Introduction to Mennonite history and thought. About one-third of the course is devoted to Anabaptism. Special attention given to distinctive Anabaptist religious ideas, changes in Mennonite religious ideas and practice in Europe, migrations, contrasts in social-communal practices among Mennonites and related groups.

HIST 321 History of Mennonites in America 3
Emphasis on Mennonites as a people developing and interacting with the larger American society, using themes such as migration, community formation, beliefs, acculturation and pacifist citizenship in war and peace.

HIST 323 Colonial & Revolutionary America 3
Focus on cultural encounters and conflicts. Colonialism begs the question, how are cultures transported, replicated, and transformed? A look at contact between Europeans and Native Americans, between Europeans and Africans, between different European colonial projects, and finally between Anglo-American colonists and Britain. All involved sharp cultural conflict.

HIST 324 Slavery, Civil War & Reconstruction 3
Exploration of the central role of slavery in American society and politics, including its role in the Civil War and in Reconstruction. Other themes include the relationship of religion and war, postwar constructions of race and racism, and the memory of the Civil War.

HIST 326 Recent American History 3
A look at events that shaped the most recent generations of Americans. From grand expectations of the Civil Rights movement, faith in science, and the possibilities of affluence and social reform, society confronted the realities of Vietnam, Watergate and environmental destruction - producing cynicism, culture wars and continued efforts to balance liberty and equality.

HIST 327 U.S. Immigration and Ethnic History 3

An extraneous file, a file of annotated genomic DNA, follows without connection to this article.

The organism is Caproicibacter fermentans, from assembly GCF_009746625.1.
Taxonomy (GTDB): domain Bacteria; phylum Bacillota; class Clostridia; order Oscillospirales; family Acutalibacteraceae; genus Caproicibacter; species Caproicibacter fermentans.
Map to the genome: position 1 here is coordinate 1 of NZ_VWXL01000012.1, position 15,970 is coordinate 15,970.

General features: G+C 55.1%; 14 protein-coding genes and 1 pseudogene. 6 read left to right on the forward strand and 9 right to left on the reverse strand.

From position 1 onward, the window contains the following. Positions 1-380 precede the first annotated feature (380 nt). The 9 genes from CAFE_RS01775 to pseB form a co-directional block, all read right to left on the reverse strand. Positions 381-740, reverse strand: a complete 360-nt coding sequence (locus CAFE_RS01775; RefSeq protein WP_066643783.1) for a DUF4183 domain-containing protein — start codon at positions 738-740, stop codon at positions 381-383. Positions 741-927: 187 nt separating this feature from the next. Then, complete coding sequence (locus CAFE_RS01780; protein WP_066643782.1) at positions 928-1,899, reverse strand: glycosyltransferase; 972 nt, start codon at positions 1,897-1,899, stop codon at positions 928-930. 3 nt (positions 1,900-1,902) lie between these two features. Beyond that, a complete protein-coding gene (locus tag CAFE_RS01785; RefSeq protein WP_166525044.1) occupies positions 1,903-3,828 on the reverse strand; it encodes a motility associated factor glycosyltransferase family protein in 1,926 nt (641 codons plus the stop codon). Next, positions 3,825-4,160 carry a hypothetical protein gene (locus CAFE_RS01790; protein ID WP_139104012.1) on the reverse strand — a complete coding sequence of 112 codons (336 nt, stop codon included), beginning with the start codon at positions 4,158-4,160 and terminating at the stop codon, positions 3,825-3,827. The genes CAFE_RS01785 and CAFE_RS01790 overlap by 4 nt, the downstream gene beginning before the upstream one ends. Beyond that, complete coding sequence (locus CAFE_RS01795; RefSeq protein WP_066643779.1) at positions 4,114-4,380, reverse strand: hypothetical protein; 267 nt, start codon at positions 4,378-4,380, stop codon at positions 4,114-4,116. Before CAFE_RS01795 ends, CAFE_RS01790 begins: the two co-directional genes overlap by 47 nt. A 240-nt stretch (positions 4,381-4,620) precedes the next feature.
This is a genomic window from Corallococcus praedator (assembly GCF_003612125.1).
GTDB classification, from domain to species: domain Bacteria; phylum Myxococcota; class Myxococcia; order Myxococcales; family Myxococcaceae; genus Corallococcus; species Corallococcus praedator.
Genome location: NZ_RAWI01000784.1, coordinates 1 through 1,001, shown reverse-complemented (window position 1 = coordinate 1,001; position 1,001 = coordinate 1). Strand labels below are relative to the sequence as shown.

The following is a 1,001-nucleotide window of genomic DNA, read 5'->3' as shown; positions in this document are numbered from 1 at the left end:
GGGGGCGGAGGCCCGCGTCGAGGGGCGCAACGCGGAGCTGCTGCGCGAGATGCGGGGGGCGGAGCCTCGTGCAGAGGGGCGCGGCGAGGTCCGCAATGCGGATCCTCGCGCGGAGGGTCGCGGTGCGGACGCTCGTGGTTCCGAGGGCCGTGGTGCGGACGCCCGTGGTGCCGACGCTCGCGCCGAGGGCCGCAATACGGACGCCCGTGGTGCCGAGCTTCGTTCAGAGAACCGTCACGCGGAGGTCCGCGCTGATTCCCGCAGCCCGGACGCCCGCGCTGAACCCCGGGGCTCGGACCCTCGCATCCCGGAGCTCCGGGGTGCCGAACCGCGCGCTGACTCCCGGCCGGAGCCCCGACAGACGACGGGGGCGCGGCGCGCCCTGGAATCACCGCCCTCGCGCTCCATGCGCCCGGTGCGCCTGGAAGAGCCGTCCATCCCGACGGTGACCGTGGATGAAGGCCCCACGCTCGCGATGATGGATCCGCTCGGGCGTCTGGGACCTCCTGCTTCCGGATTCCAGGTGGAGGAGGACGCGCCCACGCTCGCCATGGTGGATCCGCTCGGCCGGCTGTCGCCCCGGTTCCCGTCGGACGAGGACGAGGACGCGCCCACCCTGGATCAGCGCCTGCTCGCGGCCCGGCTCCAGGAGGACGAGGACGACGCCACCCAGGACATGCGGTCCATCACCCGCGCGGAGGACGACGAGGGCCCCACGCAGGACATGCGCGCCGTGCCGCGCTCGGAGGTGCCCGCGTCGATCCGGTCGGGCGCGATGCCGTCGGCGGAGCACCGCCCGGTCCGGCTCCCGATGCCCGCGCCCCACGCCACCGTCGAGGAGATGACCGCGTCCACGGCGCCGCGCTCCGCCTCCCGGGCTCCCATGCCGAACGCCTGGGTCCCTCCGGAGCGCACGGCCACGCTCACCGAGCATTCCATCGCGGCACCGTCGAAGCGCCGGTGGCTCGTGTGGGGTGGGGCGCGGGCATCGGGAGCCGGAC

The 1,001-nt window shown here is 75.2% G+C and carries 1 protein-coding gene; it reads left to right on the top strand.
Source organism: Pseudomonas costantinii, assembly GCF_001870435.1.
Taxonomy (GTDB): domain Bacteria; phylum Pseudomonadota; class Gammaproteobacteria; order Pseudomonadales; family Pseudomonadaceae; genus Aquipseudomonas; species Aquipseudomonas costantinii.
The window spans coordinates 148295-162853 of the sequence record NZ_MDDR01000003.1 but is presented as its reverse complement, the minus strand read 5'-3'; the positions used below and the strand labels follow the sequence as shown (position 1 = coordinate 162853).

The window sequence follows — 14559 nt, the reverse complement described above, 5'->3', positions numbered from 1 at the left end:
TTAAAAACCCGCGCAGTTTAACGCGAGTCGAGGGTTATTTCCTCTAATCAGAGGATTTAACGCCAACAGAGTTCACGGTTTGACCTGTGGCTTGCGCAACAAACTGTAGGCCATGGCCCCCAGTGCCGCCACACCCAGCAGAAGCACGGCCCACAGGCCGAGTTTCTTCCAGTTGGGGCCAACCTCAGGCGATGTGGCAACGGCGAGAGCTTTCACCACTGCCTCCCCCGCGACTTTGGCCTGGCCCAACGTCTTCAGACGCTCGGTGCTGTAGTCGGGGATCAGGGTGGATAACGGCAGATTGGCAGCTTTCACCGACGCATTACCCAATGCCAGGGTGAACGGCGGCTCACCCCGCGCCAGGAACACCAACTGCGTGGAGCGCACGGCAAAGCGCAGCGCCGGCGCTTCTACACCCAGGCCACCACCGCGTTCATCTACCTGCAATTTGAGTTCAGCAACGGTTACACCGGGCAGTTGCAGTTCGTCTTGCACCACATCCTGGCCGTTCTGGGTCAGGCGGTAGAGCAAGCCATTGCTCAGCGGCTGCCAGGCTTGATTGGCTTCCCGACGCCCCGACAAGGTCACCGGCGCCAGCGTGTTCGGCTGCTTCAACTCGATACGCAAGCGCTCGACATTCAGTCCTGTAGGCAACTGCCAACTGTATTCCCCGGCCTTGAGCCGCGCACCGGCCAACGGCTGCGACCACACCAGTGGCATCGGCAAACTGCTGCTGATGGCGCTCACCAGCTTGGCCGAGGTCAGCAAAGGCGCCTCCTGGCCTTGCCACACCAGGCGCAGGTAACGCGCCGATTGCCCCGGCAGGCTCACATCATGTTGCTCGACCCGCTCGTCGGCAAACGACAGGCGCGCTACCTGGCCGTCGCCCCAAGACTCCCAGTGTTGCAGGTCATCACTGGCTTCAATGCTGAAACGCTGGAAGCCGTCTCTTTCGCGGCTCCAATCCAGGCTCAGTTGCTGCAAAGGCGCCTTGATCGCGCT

An examination of the development of ethnic and racial identities in the United States, from the colonial period(s) to the present. Immigration patterns, forced migration, assimilation, ethnicization, nativism, family and gender dynamics, immigration and naturalization law and multicultural debates were important factors in these processes.

HIST 328 African-American History 3
Historical study of the experience of African-Americans as a group, especially their political and economic situations, their community life, some of their outstanding organizations and leaders, their forms of adjustment and resistance and their participation and contributions in U.S. life.

HIST 330 Gender in World History 3
A comparative studies in world history course. Looking at history from the perspective of gender and gender relations provides a new way of seeing historical change. This course takes case studies from the non-Western world and looks at the agency of women and men in determining their own future. Gendered history unsettles older historical paradigms and challenges our ethnocentric assumptions.

HIST 335 History of Ethnic Conflict 3
A comparative studies in world history course. The world seems plagued with increasing conflict between ethnic groups. Explores the historical roots of this problem through a comparative case-study approach and takes an interdisciplinary approach both to analysis of the problem and its solution. Students will present an in-depth research paper on the historical roots of one conflict.

HIST 340 Religious History of Africa 3
A comparative studies in world history course. Examination of the development and interaction of the three major religious traditions of Africa--African religion, Christianity and Islam--from earliest times to the present. The course will look at the particularly African forms of Christianity and Islam that were created by converts in various contexts and the social and political implications of religious practice. There will be some attention to the spread of African religious forms within the diaspora.

HIST 344 Latin American History 3
A study of the history of Latin America, with special emphasis on different regions and time periods according to the expertise of the professor.

HIST 345 Environmental History 3